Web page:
The whole Poland followed his coffin
Fr Ireneusz Skubis
The Great Primate of Poland Cardinal Stefan Wyszynski died on 28 May 1981. It was a big loss for the Polish nation that was still under the communist pressure. Cardinal Wyszynski was one of those personalities that were the support for Poland and Poles. Therefore, when he died he was called the Primate of the Millennium. For he was an extraordinary primate. He carried the sign of 'interrex' - the one who had power in interregnum. Since the authorities in Poland, which was then called the Polish People's Republic, came on the bayonets of the Red Army. They seized power in falsified elections. However, we realised where we were living and Who we should listen to. Our legal system was built on the Soviet patterns like in many other countries of the socialist block. Although there were, unfortunately, many people who accepted the communist option in Poland, becoming members of the Polish United Workers' Party and following the directions of the Kremlin, and in fact the whole nation was pilloried by the Central Committee of the Polish United Workers' Party, the attitude of Primate Wyszynski made us feel the dignity of God's children, experience freedom and independent thinking as well as pride of being Poles.
The Church had to function in the country built on the Soviet model. It tried to be a vivid witness of what was happening in the Polish nation. In Poland there were no other institutions that would defend the Polish soul although there were attempts to create its various substitutes as fully controlled 'safety-valves.' Thus in the Poles' awareness the Primate appeared as 'interrex,' the one that represented the Polish interests when there were no democratic authorities. We remember him like that and so did his closest collaborators, participants of meetings and services he took part in.
Therefore, when the time of the Primate's illness and then death came the whole nation remained silent, praying, showing thankfulness and at the same time helpless. I do remember that day. I went to some office in the capital, which was of course a communist one, to settle formalities connected with publishing 'Niedziela.' There I met people who were saddened by the news and even the officials working in communist institutions were moved. They were human in their hearts.
The preparations for the Primate's funeral began. The state authorities knew that they had to open the capital and allow the media to broadcast this service. That's why the funeral was of national and even international character. 'The whole Poland followed this coffin,' a reporter wrote in 'Niedziela.' And it was true. We all knew that it was a funeral of someone very important, someone who resisted the communist system, who openly spoke to the authorities and they had to mind his words and sometimes, especially in difficult economic moments, they as if expected him to help them. Since they knew that the nation minded the words of Cardinal Wyszynski.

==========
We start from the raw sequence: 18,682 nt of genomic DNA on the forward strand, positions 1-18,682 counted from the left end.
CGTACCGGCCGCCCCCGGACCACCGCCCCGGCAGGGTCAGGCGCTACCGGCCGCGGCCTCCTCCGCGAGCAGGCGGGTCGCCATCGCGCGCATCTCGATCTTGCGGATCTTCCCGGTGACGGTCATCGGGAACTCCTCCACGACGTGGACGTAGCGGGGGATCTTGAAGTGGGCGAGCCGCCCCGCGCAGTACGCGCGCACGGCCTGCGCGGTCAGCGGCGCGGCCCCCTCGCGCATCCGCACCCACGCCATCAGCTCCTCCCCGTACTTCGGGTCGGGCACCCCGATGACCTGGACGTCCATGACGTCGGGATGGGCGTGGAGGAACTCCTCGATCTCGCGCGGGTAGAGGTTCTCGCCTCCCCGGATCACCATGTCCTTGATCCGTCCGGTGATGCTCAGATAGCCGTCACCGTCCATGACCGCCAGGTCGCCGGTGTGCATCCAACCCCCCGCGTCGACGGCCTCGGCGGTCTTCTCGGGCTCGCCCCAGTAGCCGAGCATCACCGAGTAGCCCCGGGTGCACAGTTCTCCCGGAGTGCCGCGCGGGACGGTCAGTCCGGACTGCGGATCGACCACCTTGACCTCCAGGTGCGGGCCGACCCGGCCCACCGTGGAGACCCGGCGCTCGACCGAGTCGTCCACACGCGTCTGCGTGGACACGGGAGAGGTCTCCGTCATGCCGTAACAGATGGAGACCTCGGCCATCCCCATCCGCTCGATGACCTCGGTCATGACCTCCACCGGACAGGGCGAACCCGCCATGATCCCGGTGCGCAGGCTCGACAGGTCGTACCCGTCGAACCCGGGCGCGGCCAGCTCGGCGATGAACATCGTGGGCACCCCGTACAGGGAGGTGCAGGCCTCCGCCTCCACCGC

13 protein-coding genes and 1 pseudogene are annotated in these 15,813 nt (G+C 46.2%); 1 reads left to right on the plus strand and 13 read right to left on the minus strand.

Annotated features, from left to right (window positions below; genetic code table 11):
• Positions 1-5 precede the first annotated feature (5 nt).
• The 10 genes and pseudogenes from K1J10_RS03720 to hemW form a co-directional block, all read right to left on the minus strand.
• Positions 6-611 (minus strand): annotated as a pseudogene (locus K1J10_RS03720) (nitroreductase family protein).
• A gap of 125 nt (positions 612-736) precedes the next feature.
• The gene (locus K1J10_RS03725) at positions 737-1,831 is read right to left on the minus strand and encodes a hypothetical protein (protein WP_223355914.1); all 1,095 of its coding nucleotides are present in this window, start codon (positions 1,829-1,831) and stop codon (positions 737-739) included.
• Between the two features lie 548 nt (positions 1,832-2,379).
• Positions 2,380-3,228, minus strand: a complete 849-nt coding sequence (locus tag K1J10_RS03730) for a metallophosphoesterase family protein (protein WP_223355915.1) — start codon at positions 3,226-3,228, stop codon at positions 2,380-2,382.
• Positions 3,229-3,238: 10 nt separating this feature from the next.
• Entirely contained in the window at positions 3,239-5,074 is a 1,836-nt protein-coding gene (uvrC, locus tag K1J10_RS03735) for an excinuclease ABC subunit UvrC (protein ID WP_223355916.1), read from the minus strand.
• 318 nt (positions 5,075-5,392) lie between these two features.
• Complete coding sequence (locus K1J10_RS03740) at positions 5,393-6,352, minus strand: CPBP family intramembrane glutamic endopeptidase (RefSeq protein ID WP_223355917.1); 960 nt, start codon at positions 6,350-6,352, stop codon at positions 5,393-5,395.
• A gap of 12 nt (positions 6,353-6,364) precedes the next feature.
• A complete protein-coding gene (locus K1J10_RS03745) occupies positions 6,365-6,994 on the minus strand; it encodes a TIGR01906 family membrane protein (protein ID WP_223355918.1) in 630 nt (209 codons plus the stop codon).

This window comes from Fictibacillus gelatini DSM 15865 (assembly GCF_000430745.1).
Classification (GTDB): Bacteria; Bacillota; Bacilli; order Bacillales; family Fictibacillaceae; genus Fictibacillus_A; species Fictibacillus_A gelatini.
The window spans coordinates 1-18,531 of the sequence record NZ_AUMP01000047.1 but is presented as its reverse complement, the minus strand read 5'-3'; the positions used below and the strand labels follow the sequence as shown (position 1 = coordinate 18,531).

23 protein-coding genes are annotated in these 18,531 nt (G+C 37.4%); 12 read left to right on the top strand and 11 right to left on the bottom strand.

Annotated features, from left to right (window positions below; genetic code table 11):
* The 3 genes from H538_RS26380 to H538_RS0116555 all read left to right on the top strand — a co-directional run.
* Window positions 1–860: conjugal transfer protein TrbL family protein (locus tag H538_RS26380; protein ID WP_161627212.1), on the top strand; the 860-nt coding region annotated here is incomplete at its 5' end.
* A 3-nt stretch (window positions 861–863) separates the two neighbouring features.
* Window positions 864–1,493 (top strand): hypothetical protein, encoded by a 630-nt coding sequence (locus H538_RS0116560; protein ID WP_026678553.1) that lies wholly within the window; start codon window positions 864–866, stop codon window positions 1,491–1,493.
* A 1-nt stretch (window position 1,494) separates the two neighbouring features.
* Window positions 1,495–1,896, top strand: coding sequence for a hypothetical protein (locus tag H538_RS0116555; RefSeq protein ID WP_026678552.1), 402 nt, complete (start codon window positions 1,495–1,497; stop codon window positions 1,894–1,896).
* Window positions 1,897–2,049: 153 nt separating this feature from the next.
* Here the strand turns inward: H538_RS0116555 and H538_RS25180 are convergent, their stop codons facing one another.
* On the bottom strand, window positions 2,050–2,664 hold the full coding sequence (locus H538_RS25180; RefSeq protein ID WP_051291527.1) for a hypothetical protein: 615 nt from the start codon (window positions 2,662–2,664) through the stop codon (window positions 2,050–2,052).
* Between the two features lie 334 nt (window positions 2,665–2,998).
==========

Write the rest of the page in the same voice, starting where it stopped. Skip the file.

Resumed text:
We, priests, looked at him, listened to his speeches, especially those delivered at Jasna Gora. We saw the delicate but firm actions taking place in the platform of the Polish culture and economy, where the fates of Poles, both old and young generations, were played.
The Primate used to be involved in all stages of our national life. He spoke, taught and reminded people in those places where the state was failing or infringed the law. But he could be firm and consistent. He did it as a shepherd; he did not want to annoy anyone. He was always responsible for his nation for whom he was a guide, and he was also responsible for all that happened in the country.
He was a great man. Poland had no such a man then. John Paul II stressed that fact on the second day after he had inaugurated his pontificate, 'There would not be this Pope if there were not this Primate.' Our nation knew that it was Cardinal Stefan Wyszynski that paved the way for the Polish Pope.
30 years has passed after the death of Stefan Cardinal Wyszynski. We would like the nation to remember this figure vividly and faithfully, and that this remembrance deepen our love of the Homeland and 'all that Poland is' as the Primate used to say.
Let us pray for the beatification of this great Primate. We, Poles, should be interested in it since he was a brave man, who dedicated his life to Christ in a heroic way, and he also loved his country and nation. Our prayers and efforts to remember the beautiful figure of Stefan Cardinal Wyszynski should be our pride.